By Grayson Kamm
First Coast News
JACKSONVILLE, FL -- A couple paid a First Coast woman to have their child because they couldn't conceive on their own. Now, they say she won't give them the baby.
It's a birth battle that stretches across Florida. The couple that wants to bring this baby to their home says it's fraud, extortion, but -- most of all -- it's heartbreaking.
In a home near Orlando sits a baby's bedroom, trimmed out with a Tinkerbell theme. It was all lovingly built by the Lamitina family for their new baby girl, Rochelle Amber.
But that baby may never lay its head in this crib.
"My biggest fear is that we may not be able to bring her home. That's what's so hard," said Gwyn Lamitina, as tears rolled down her cheeks.
The Lamitinas say they had a great experience having a surrogate mom give birth to their two-year-old son TJ, so they were thrilled to try it again. Through a website, they found and hired a surrogate mother from Jacksonville.
But they say this fairy tale turned foul.
"I just kinda hope -- I pray everything will work out all right," said a tearful Tom Lamitina.
Last year, the couple says it signed a "surrogacy contract" with the Jacksonville woman. But they say since they trusted her, they never checked to see if she signed the document.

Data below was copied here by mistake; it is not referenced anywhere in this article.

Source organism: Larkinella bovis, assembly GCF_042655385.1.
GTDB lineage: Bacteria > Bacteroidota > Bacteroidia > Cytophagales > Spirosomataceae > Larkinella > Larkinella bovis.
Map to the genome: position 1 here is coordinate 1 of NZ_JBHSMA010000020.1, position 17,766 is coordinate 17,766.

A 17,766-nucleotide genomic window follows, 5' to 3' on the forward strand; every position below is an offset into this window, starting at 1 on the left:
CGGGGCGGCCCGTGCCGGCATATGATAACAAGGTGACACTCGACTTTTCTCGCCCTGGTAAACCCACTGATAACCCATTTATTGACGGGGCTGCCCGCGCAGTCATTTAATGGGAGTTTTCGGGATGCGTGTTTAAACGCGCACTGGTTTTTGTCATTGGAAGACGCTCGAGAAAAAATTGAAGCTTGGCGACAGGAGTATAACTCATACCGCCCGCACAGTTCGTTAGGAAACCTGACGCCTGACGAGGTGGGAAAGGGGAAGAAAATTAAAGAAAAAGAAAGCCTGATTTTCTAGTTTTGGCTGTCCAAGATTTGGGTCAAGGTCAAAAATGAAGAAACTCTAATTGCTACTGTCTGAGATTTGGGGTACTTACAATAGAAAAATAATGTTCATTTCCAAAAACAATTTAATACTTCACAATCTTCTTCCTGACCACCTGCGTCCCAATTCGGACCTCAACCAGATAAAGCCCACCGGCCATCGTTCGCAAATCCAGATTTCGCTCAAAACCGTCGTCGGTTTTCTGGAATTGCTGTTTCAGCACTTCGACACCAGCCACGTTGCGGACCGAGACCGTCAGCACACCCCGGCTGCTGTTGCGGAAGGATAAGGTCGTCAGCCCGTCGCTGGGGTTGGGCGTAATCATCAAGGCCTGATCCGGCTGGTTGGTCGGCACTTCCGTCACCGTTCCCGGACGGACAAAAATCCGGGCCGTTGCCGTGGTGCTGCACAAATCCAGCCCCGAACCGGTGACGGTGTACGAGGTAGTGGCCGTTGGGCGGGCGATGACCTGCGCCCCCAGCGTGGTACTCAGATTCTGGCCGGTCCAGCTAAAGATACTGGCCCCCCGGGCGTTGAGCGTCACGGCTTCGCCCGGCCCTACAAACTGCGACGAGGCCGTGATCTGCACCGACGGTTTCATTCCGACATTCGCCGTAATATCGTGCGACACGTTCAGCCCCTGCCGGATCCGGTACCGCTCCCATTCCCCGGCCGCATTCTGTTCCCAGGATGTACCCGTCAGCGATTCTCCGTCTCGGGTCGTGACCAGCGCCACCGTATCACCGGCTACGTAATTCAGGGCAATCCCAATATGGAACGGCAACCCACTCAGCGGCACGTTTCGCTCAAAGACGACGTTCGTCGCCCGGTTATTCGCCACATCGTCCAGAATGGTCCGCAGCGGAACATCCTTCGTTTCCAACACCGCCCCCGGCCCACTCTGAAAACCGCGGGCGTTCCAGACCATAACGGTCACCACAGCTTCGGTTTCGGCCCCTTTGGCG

Then, two months into the pregnancy, the family says their surrogate started asking strange questions. "Personal questions, like how much money I made doing this, doing that. And then how much money I made at the end of the year," Tom remembered. "My first surrogate never asked me how much money I made."
And then, a letter arrived from the surrogate mother's lawyer.
It says this case is now a "child support issue."
"We didn't think anybody would be that low to use a child as a way to scam people out of money. That's pretty -- I mean -- I just didn't think anybody would be that low," Tom said.
We went to the mother's home in Argyle Forest looking for answers. As we did, a woman sped away. In the back of her minivan was what looked like the handle of a baby's car seat.
At the doorstep, a hand reached out from inside the house and stuck a sign on the front door. It said "No comment," and suggested we contact the surrogate mother's attorney.
So we did.
The surrogate's lawyer, Kelly Hampton, declined an on-camera interview, but said over the phone, "Under the laws of the State of Florida, surrogacy is like adoption. The surrogate mom has the option to keep the baby."
We asked, "Is she asking for child support?" The attorney said, "I'm not going to answer that."
Both sides agreed to a DNA test. A document provided to First Coast News by the Lamitinas showed the test was performed by a company on the First Coast and that the test determined a 99.9999 percent probability that Tom Lamitina is the baby's father.
Tom says the surrogate did cash their $1,500 deposit check.
But still, the couple says the surrogate, who provided the egg, never signed that contract. To them, the motive's clear.
"Fraud. Very fraudulent," Gwyn said. "It's almost like extortion... I have the baby, and you have to do what I want."
For now, like their hearts, the baby's room is empty.
"I have been praying a lot and I've got a lot of people praying for me. It's gonna be all right," Tom said.
The Lamitinas' attorney says he plans to go to court soon, filing a suit to give the family full custody of the baby.
First Coast News